“You can only climb as hard as you rest.” Jared Leto shared that kernel of rock climbing wisdom to explain his prodigious productivity. Even a moment’s thought assures us that this concept makes perfect sense.
Now consider the average high school student, so buried under so many academic, extracurricular, and social commitments that he can’t even get a good night’s sleep. This avalanche of activities might seem like the only path to success, but overwork all too often impedes real achievement. Not only do people, particularly teens, require lots of sleep for optimal performance, but even breaks make a difference.
Margaret L. Schlichting and Alison R. Preston of The University of Texas at Austin found that reflection boosts learning. Their research subjects who used time between learning tasks to reflect on what they had learned previously scored better on tests pertaining to what they learned later, especially where small threads of information between the two tasks overlapped.
“We’ve shown for the first time that how the brain processes information during rest can improve future learning,” says Preston. “We think replaying memories during rest makes those earlier memories stronger, not just impacting the original content, but impacting the memories to come.”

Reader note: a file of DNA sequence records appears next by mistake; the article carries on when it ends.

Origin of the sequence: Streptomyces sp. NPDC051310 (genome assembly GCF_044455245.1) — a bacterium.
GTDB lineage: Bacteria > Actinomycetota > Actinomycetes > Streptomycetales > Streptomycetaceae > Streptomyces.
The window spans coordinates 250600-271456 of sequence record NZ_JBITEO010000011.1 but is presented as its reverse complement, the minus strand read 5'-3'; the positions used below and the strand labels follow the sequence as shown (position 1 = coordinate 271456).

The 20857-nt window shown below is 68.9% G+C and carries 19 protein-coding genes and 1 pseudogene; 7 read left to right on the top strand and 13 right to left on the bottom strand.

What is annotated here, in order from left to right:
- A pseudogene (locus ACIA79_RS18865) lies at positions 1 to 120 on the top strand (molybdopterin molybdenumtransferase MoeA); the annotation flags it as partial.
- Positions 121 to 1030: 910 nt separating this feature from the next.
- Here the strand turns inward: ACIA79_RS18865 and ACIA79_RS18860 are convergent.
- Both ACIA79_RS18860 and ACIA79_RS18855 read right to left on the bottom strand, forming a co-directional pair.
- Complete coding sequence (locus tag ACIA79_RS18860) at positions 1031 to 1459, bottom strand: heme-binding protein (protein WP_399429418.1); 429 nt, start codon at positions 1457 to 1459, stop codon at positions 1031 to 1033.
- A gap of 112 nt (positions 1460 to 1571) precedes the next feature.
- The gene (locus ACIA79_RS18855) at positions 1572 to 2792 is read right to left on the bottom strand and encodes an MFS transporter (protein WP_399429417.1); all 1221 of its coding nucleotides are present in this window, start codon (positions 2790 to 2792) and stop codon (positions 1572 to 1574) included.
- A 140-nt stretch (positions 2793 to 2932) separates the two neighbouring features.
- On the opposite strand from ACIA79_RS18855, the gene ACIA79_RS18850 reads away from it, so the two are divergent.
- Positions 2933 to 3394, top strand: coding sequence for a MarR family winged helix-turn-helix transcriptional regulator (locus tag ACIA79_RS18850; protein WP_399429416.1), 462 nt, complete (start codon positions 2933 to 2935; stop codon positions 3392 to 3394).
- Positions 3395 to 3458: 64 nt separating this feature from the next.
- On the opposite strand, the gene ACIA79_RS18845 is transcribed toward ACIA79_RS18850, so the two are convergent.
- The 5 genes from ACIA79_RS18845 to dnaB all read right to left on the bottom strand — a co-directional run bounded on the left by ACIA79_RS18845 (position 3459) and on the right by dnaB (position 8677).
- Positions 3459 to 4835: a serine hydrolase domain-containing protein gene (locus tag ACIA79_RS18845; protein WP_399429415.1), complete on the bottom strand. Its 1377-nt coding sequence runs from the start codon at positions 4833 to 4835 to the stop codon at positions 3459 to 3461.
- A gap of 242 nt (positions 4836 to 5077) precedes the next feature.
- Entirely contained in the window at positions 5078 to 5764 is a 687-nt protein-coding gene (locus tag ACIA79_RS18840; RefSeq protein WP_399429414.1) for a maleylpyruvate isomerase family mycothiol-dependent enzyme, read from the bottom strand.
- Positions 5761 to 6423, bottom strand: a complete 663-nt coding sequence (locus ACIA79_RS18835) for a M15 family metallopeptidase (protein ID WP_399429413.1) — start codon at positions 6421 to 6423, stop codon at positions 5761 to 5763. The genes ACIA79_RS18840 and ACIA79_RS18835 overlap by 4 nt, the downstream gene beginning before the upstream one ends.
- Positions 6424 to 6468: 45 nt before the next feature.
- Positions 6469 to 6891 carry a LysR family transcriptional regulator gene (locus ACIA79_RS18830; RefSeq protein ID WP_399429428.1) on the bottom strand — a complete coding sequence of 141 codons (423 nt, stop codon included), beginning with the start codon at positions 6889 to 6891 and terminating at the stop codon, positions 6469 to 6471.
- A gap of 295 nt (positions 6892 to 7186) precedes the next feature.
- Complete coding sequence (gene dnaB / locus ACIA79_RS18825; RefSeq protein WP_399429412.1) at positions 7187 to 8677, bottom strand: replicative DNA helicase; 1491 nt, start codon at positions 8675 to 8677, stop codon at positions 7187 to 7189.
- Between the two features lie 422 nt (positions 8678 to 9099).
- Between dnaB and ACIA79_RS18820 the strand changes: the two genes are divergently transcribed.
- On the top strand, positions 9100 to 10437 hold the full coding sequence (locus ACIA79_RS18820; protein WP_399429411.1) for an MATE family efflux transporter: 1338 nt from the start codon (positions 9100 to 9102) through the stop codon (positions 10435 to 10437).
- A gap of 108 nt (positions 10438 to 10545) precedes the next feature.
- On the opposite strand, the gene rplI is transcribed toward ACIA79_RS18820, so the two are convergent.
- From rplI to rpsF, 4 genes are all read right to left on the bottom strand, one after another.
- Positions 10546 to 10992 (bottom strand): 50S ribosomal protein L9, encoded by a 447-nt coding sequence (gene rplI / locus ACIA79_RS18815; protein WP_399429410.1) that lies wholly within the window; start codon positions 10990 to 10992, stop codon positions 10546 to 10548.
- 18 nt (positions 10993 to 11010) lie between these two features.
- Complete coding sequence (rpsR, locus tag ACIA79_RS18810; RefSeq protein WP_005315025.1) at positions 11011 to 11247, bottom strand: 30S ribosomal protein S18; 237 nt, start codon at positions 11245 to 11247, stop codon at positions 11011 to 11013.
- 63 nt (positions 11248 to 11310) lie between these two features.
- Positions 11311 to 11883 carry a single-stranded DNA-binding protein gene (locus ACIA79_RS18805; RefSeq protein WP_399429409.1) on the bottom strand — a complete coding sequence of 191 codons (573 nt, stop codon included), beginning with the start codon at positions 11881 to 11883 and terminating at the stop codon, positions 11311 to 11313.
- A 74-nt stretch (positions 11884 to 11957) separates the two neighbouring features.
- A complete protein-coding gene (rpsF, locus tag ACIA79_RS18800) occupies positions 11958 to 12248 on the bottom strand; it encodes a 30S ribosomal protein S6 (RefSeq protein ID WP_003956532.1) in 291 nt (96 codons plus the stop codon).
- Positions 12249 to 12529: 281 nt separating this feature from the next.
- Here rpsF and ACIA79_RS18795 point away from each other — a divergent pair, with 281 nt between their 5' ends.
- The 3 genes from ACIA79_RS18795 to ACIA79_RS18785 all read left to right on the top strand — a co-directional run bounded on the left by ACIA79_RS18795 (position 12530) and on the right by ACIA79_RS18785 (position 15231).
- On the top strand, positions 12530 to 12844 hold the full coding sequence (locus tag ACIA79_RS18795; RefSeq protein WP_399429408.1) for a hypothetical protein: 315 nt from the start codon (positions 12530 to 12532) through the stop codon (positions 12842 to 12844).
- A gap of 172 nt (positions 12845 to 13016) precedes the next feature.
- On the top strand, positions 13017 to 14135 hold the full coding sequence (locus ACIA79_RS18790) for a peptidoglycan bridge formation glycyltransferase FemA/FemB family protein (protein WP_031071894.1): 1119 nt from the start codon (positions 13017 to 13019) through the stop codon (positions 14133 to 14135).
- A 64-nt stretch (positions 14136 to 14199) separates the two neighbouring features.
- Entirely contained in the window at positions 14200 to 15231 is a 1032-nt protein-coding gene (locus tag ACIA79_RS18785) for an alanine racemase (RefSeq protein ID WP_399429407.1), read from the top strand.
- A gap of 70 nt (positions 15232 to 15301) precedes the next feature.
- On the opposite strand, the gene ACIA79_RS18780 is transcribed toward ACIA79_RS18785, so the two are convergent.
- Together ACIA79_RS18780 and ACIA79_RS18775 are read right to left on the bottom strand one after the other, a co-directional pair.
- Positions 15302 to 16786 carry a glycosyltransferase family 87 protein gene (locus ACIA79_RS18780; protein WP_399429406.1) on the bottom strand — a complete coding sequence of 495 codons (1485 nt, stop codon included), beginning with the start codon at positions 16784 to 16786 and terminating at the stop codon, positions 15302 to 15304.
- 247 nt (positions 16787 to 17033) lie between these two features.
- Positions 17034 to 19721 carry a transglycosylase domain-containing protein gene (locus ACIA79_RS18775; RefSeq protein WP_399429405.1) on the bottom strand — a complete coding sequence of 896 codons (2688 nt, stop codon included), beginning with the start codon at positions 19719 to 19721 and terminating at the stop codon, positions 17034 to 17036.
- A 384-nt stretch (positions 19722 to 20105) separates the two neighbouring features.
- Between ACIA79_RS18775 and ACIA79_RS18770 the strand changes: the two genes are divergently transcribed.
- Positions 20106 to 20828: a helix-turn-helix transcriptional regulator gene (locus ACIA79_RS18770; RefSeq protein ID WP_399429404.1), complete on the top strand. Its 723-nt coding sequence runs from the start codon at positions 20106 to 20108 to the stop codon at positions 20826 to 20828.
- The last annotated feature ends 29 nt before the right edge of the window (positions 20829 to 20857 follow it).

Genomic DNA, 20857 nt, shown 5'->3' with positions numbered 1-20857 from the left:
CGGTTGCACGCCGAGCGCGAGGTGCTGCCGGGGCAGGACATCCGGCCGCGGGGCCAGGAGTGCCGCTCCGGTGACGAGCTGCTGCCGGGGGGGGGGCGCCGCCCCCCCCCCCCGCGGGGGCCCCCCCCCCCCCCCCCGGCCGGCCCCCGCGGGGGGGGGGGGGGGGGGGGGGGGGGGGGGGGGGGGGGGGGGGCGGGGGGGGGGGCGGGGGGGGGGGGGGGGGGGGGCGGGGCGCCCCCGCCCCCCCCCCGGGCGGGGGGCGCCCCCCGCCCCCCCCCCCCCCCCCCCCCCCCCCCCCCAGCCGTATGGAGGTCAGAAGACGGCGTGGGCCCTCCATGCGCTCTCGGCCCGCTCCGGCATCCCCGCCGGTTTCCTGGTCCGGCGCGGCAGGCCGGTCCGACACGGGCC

The study’s findings suggest that taking the time to mentally review what we’ve learned strengthens and consolidates understanding, which helps boost future learning. The most important implication of this research should be obvious: instead of marathon school days and late night cram sessions, we need sufficient breaks to process what we learn.
For those of us resigned to the grind, breaks don’t just happen. Planning strategic downtime might seem like an attempt to force something that should come naturally, but a scheduled nap is as refreshing as a spontaneous one. So go ahead and treat yourself to regular breaks… you can only learn as hard as you rest!
M. L. Schlichting, A. R. Preston. Memory reactivation during rest supports upcoming learning of related content. Proceedings of the National Academy of Sciences, 2014; DOI: 10.1073/pnas.1404396111